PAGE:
It's good to talk ... if done properly
As well as the introduction of Employment Tribunal fees and the new cap on unfair dismissal compensatory awards, 29 July 2013 saw other significant employment law changes.
Specifically, the re-naming of Compromise Agreements to Settlement Agreements and the prevention of pre-termination negotiations being admissible in unfair dismissal claims unless there has been improper behaviour.
In relation to pre-termination negotiations, this means any offer made or discussions held before the termination of employment with a view to employment being terminated on agreed terms. The government wants to make it easier to end employment relationships that are not working out by effectively extending the scope of the "without prejudice" rule in that there is no need for there to be an existing dispute between the parties. Subject to there being no improper behaviour, the pre-settlement negotiations cannot be referred to in any subsequent unfair dismissal claim. Note, the provision does not apply to discrimination claims.
ACAS have now published a Code of Practice on Settlement Agreements which explains what Settlement Agreements are, the requirements for them to be legally valid and sets out some examples of what constitutes improper behaviour which include:
- All forms of harassment, bullying and intimidation including the use of offensive words or aggressive behaviour;
- Physical assault or the threat of physical assault and other criminal behaviour;
- All forms of victimisation;
- Discrimination because of protected characteristics;
- Putting undue pressure on a party for instance not giving reasonable time for consideration of the settlement offer or an employer stating before any form of disciplinary process has begun that if the settlement offer is rejected the employee will be dismissed.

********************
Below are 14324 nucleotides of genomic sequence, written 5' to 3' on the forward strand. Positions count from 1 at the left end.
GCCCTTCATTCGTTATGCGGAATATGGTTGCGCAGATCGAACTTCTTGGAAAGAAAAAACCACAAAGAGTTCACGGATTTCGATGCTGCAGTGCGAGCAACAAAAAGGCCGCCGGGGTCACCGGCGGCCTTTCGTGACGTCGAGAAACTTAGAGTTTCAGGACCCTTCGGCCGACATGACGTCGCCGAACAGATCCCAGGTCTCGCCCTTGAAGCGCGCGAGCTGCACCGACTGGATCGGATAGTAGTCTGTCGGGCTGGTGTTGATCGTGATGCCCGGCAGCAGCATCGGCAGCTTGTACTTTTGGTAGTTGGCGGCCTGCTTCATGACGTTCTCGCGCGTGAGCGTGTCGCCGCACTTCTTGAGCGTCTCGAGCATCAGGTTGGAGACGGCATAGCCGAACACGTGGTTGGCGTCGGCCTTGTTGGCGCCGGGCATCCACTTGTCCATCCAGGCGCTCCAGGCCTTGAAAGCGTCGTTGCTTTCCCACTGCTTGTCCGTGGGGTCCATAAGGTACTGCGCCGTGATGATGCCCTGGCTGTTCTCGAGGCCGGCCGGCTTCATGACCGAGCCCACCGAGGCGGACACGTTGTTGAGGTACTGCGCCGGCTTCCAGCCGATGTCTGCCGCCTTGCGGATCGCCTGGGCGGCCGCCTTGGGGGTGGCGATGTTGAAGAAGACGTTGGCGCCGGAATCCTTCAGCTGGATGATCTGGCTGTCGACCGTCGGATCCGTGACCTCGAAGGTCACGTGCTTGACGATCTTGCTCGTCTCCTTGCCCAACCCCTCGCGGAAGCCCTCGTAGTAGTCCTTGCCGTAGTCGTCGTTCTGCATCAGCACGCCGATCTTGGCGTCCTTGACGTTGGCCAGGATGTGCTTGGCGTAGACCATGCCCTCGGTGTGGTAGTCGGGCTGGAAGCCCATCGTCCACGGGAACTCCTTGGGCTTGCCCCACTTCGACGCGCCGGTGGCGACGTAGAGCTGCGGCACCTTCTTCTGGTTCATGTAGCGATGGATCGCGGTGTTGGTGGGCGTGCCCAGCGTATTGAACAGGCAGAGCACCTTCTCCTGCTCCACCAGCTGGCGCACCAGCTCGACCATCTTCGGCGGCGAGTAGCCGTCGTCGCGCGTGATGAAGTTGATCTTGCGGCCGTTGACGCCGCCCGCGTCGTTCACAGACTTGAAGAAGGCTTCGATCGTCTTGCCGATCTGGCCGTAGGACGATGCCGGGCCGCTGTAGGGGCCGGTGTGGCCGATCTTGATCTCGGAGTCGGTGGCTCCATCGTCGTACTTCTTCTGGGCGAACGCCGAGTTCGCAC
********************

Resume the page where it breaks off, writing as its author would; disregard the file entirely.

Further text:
It is worth noting that Settlement Agreements can be proposed by both employers and employees and they can be proposed at any stage of the employment relationship. The Code states that the parties should be given a reasonable period to consider the settlement offer and suggests a minimum period of 10 calendar days. ACAS recognises that parties are likely to find in helpful to discuss the settlement proposals face to face, but the question then arises about employees having the right to be accompanied at a settlement meeting. Interestingly, the Code refers to the fact that even though it is not a legal requirement, employers should allow employees to be accompanied by a work colleague or trade union official as a matter of good practice. It will be interesting to see in due course what employers decide to do in these circumstances. Finally, it is important to note that one of the requirements for the Settlement Agreement to be legally valid (as with Compromise Agreements previously) is that the employee must have received advice from a relevant independent adviser on the terms and effect of entering into the Settlement Agreement.
Separate ACAS guidance on Settlement Agreements was expected at the end of July.